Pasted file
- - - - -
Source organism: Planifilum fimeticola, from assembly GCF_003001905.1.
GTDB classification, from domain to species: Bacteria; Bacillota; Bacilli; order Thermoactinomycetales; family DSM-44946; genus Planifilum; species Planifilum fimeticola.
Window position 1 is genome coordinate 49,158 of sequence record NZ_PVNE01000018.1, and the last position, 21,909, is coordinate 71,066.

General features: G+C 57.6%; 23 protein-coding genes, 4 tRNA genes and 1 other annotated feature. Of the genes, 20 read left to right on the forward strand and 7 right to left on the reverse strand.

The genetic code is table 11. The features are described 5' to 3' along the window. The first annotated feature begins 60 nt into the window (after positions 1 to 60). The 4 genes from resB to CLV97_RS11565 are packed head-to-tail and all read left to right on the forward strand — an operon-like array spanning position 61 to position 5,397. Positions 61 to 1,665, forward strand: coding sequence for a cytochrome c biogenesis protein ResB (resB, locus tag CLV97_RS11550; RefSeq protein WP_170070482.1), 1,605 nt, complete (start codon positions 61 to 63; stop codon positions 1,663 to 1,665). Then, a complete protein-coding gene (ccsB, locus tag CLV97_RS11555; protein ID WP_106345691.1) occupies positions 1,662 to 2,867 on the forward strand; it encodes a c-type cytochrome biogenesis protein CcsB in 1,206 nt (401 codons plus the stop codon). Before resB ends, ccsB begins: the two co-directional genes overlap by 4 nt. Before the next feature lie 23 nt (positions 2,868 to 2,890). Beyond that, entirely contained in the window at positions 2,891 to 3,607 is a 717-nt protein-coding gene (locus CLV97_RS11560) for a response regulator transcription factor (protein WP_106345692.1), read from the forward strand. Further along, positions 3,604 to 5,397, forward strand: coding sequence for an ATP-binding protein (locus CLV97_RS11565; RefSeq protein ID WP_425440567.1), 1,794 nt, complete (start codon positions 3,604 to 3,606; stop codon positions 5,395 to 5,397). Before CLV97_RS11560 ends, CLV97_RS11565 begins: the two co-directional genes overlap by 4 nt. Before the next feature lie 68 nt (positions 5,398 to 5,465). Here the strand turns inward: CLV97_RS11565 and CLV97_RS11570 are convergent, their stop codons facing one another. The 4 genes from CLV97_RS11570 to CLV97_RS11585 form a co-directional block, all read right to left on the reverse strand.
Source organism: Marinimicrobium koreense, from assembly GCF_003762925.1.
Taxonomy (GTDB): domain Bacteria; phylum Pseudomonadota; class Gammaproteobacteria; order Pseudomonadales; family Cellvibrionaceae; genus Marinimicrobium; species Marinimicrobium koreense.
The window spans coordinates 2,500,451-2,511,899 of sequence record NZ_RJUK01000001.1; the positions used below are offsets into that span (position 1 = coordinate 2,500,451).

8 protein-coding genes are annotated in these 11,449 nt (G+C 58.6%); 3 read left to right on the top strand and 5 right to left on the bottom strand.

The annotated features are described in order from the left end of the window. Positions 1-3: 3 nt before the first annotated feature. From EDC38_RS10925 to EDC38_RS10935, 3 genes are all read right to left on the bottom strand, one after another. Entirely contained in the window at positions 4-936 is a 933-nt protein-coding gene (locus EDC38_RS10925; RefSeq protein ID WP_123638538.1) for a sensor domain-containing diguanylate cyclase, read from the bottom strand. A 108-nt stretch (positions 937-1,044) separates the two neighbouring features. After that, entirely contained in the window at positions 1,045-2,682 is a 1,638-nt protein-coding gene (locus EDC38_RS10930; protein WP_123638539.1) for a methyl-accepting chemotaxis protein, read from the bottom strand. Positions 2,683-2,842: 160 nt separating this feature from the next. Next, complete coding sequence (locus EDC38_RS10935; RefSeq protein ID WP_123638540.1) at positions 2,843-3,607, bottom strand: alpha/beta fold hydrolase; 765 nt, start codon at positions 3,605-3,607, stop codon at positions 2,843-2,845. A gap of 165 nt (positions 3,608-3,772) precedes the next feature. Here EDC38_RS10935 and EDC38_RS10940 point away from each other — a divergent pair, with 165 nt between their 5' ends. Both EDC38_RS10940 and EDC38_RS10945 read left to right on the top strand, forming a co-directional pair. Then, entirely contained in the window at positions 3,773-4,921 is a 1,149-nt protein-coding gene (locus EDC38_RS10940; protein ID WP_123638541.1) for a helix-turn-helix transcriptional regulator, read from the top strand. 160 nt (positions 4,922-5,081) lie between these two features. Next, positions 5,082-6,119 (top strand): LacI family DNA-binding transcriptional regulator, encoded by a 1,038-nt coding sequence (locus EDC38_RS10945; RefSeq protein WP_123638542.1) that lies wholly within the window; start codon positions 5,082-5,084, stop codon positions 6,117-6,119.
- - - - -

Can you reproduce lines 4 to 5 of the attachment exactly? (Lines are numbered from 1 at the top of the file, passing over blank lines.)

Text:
General features: G+C 57.6%; 23 protein-coding genes, 4 tRNA genes and 1 other annotated feature. Of the genes, 20 read left to right on the forward strand and 7 right to left on the reverse strand.

The genetic code is table 11. The features are described 5' to 3' along the window. The first annotated feature begins 60 nt into the window (after positions 1 to 60). The 4 genes from resB to CLV97_RS11565 are packed head-to-tail and all read left to right on the forward strand — an operon-like array spanning position 61 to position 5,397. Positions 61 to 1,665, forward strand: coding sequence for a cytochrome c biogenesis protein ResB (resB, locus tag CLV97_RS11550; RefSeq protein WP_170070482.1), 1,605 nt, complete (start codon positions 61 to 63; stop codon positions 1,663 to 1,665). Then, a complete protein-coding gene (ccsB, locus tag CLV97_RS11555; protein ID WP_106345691.1) occupies positions 1,662 to 2,867 on the forward strand; it encodes a c-type cytochrome biogenesis protein CcsB in 1,206 nt (401 codons plus the stop codon). Before resB ends, ccsB begins: the two co-directional genes overlap by 4 nt. Before the next feature lie 23 nt (positions 2,868 to 2,890). Beyond that, entirely contained in the window at positions 2,891 to 3,607 is a 717-nt protein-coding gene (locus CLV97_RS11560) for a response regulator transcription factor (protein WP_106345692.1), read from the forward strand. Further along, positions 3,604 to 5,397, forward strand: coding sequence for an ATP-binding protein (locus CLV97_RS11565; RefSeq protein ID WP_425440567.1), 1,794 nt, complete (start codon positions 3,604 to 3,606; stop codon positions 5,395 to 5,397). Before CLV97_RS11560 ends, CLV97_RS11565 begins: the two co-directional genes overlap by 4 nt. Before the next feature lie 68 nt (positions 5,398 to 5,465). Here the strand turns inward: CLV97_RS11565 and CLV97_RS11570 are convergent, their stop codons facing one another. The 4 genes from CLV97_RS11570 to CLV97_RS11585 form a co-directional block, all read right to left on the reverse strand.